Bush, Paulson Say Stimulus Decision Still Pending (Update2)
Jan. 7 — President George W. Bush and Treasury Secretary Henry Paulson said that U.S. economic indicators are sending “mixed” signals and that they are considering whether a stimulus is needed.
“We’re all focused on this,” Paulson told the New York Society of Security Analysts. “This is a decision he still has to make,” Paulson said of the president, who told an audience in Chicago today “indicators have become increasingly mixed.”
The U.S. stock market is off to its worst start since 2000 as the housing slump and credit crunch weaken job growth and manufacturing. Government reports in the past 10 days showed home sales fell to the lowest in 12 years and the jobless rate jumped to a two-year high of 5 percent in December.
Paulson, who brokered an agreement by the housing industry to help subprime homeowners avoid foreclosure, said he expected mortgage servicers to “begin fast-tracking borrowers in the next few weeks.” The plan will be adjusted as necessary, he added.
The Treasury chief said enhancements to the initiative, which will voluntarily freeze some mortgage rates for five years, may be extended to “adjustable-rate mortgages other than subprime if it will benefit homeowners and investors.”
American Securitization Forum spokeswoman Katrina Keller in New York didn’t immediately return a call seeking comment. The group lobbies for investors, traders, underwriters, accounting firms, ratings companies and other institutions involved in the creation and sale of mortgage-backed securities.
No Decision Yet
Bush “hasn’t made a decision yet as to whether he’s going to propose” an economic stimulus package, Paulson said, while reiterating the administration wants Congress to make previous tax cuts permanent. Bush said “in a time of economic uncertainty, we don’t need to be taking money out of your pocket.”
Former Treasury Secretary Lawrence Summers and Harvard University’s Martin Feldstein are among the economists saying a policy response, including tax cuts, is needed to avoid a recession. The last U.S. economic contraction occurred in 2001, Bush’s first year in office.
Feldstein, head of the National Bureau of Economic Research and a member of the group that dates economic cycles, said Jan. 5 that there’s a greater than 50 percent chance the economy will contract.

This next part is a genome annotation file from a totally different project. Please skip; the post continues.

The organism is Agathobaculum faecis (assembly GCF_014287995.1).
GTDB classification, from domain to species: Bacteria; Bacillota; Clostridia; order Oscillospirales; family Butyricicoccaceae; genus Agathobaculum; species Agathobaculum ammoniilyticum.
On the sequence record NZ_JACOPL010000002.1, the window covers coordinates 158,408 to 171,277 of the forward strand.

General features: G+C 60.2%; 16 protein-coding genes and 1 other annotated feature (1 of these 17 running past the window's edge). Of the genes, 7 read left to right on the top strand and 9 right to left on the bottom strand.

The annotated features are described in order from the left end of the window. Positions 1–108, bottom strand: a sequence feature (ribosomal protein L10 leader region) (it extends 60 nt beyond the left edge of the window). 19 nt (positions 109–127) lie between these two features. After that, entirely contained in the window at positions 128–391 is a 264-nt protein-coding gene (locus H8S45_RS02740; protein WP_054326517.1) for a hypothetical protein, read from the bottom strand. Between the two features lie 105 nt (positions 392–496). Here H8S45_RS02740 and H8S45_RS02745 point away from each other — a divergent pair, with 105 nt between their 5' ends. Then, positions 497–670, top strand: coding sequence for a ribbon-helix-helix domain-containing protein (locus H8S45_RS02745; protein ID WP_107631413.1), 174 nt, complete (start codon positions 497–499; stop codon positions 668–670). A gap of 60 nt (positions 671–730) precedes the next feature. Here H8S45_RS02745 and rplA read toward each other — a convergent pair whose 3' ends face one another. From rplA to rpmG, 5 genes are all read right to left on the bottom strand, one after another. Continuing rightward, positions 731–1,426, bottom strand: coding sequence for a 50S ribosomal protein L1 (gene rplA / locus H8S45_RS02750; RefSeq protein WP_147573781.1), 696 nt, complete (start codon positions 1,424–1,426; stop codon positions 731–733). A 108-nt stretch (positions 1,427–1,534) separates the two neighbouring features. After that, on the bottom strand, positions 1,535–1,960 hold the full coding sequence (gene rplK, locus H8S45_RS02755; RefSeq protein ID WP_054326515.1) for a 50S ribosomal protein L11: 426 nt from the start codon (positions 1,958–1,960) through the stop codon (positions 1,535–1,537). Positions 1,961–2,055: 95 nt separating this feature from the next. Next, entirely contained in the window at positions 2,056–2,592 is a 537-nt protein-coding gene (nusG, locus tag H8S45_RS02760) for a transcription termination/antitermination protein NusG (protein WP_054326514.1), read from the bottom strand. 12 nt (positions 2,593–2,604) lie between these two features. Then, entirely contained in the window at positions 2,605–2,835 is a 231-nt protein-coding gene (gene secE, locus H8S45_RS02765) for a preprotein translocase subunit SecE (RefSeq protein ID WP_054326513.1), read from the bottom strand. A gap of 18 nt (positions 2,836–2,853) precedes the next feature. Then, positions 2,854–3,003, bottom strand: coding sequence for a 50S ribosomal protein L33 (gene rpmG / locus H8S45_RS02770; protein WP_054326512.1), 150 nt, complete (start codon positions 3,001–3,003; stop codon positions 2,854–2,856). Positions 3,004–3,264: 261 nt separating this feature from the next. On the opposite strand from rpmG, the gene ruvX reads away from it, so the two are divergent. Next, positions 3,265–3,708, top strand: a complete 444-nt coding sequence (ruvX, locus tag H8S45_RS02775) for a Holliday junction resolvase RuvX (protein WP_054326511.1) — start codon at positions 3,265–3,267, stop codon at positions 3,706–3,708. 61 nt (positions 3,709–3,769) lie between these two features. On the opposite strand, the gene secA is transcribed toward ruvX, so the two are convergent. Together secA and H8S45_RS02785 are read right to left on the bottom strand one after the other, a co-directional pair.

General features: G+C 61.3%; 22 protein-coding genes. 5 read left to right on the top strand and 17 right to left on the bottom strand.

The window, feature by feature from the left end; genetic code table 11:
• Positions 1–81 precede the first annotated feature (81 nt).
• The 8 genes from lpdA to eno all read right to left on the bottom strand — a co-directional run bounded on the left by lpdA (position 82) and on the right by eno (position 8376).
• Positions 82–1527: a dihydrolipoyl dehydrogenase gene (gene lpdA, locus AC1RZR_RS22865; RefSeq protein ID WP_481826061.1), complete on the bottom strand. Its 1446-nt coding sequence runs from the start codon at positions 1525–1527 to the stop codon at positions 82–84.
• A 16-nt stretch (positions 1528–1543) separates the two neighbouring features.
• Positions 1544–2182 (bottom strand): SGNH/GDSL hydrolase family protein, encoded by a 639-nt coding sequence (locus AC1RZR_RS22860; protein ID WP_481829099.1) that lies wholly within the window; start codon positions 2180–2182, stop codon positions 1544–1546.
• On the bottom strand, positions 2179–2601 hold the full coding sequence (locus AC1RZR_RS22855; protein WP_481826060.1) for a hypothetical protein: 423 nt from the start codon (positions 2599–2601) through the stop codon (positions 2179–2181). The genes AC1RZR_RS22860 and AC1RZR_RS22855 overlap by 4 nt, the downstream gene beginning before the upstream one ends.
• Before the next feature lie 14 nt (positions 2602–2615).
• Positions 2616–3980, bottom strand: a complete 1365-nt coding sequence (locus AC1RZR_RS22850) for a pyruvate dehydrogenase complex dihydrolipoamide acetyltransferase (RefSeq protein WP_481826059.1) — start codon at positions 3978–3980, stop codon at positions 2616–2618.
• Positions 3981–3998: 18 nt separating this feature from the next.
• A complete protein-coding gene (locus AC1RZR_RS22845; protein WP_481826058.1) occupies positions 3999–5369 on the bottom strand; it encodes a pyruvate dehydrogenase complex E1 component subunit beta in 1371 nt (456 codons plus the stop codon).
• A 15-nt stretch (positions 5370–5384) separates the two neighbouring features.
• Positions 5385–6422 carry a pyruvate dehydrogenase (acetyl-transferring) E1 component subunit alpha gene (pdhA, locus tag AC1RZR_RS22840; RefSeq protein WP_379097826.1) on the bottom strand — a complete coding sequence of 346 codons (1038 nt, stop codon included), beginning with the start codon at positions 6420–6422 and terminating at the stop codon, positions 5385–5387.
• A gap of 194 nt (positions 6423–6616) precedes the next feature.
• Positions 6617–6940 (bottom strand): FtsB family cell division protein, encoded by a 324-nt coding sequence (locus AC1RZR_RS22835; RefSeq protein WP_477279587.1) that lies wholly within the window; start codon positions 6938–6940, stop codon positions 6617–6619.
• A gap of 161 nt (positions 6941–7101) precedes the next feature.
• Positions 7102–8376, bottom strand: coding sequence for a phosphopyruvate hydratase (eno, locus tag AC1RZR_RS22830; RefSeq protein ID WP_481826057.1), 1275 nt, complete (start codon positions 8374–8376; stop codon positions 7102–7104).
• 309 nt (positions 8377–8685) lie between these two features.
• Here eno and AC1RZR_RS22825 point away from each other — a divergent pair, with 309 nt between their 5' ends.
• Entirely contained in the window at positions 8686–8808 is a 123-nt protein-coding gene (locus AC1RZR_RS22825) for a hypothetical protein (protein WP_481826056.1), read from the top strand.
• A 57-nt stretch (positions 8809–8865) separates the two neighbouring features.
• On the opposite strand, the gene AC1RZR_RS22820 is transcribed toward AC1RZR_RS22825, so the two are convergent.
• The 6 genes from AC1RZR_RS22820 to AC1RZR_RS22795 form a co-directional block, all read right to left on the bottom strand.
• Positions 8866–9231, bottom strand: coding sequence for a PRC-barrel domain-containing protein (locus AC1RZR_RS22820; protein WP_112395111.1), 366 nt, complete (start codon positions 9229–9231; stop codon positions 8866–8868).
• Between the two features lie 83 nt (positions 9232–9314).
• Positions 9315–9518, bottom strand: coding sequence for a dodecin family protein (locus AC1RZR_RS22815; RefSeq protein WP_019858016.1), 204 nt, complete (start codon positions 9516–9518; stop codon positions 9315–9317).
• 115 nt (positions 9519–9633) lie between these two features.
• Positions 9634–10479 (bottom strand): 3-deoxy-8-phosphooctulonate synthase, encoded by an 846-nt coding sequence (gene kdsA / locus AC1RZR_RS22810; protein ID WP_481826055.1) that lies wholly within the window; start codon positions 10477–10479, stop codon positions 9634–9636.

Paulson said he expected the economy would keep growing and suggested the administration wouldn’t rush to Congress with a fiscal stimulus plan. “Working through the current situation and getting the policy right is more important than getting the policy announced quickly,” he said.
“This economy is really quite resilient in the face of some pretty strong headwinds,” Paulson said. At the same time, he added that “the consumer is facing some real challenges right now — the housing downturn, energy prices, the unemployment numbers.”
Paulson also said it’s “encouraging” that banks are taking on the assets of units they set up to invest in high- yielding debt. The so-called structured investment vehicles suffered billions of dollars of losses after the market for securities linked to subprime mortgages collapsed.
The Treasury chief conceded that regulators should have paid more attention to SIVs, whose losses contributed to the credit crunch. He said he and the heads of the regulators that make up the President’s Working Group on Financial Markets are working on making the market more transparent.
“Complex and opaque financial instruments and structures, such as the use of conduits and SIVs, contributed” to the market turmoil, Paulson said. “We recognize the importance of addressing these policy issues, and we are.”
The next few months may be difficult for financial markets and for consumers, Paulson indicated. “It will take additional time for markets to regain confidence,” Paulson said in his first speech of 2008. “We will likely have further indications of slower growth in the weeks and months ahead,” the Treasury chief added, citing the “overhang” of unsold houses as the “biggest downside risk” facing the economy.
Neither Bush nor Paulson indicated what new steps they are considering. “The smartest thing we can do is to keep taxes low,” Bush said.
Paulson said making permanent the tax reductions Bush implemented in 2001 and 2003 would “provide great relief” to investors. He acknowledged that it’s unlikely he will be able to convince a Congress led by Democrats who campaigned on pledges to reverse some of Bush’s tax policy to go along.
“It’s a very heavy lift to get them to make that tax relief permanent,” Paulson said in answering questions after his speech.
Paulson, Federal Reserve Chairman Ben S. Bernanke and the rest of the President’s Working Group on Financial Markets met with Bush Jan. 4.
After that meeting, Bush said he would work with Congress to “do everything we can” to ensure the economy doesn’t slip into a recession.
Paulson, the former head of Goldman Sachs Group Inc., assessed the state of various capital markets in his speech.
Equity and Treasury markets are functioning “well,” he said. The U.S. market for “high-grade debt” is “performing satisfactorily,” and the “high yield” market is “impaired but operational,” Paulson said. The asset-backed paper market is showing “progress,” he said.
Paulson also today reiterated Congress should pass legislation toughening oversight of Fannie Mae and Freddie Mac, two government-chartered enterprises that are the country’s biggest sources of mortgage financing. With a stronger regulator, Paulson said the administration would back a temporary, higher limit on the size of loans the firms are allowed to securitize.